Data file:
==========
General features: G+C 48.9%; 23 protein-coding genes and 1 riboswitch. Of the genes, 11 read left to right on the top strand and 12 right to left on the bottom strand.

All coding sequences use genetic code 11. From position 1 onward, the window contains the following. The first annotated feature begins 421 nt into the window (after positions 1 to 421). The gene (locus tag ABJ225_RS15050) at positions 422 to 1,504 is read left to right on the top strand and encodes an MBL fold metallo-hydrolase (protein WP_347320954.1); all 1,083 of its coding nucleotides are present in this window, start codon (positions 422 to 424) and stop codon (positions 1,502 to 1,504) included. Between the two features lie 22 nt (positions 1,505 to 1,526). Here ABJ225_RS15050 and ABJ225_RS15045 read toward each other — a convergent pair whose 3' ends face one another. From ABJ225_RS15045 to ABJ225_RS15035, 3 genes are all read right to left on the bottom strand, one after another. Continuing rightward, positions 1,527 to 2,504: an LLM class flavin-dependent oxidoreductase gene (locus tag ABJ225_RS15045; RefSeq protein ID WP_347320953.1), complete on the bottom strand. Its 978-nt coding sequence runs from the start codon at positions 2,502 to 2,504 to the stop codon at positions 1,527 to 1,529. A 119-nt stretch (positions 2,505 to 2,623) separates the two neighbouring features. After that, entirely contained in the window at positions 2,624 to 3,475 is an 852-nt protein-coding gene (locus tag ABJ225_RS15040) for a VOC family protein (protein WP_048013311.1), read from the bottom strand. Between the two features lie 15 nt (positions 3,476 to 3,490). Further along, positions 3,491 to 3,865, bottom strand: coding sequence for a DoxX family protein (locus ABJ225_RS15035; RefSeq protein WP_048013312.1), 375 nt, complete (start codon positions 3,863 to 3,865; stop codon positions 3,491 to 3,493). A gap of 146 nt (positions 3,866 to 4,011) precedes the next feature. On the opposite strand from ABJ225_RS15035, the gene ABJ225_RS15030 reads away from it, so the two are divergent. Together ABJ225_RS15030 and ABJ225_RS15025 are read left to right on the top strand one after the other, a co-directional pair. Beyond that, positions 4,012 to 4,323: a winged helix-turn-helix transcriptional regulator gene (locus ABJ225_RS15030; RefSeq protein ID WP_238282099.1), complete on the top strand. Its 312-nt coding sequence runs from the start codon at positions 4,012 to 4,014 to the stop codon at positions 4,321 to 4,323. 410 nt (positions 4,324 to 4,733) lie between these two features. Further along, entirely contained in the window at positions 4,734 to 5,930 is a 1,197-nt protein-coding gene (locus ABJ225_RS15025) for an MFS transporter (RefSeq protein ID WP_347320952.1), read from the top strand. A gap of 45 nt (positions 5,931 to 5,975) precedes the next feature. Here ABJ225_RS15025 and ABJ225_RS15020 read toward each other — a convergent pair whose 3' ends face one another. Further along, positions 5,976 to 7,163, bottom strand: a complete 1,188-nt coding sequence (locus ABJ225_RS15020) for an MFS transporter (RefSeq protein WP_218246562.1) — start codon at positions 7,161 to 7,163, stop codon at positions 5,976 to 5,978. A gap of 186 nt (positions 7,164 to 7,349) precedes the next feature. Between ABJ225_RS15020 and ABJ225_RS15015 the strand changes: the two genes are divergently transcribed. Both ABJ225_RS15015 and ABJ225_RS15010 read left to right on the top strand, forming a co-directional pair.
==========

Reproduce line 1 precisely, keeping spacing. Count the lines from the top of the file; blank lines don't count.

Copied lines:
General features: G+C 48.9%; 23 protein-coding genes and 1 riboswitch. Of the genes, 11 read left to right on the top strand and 12 right to left on the bottom strand.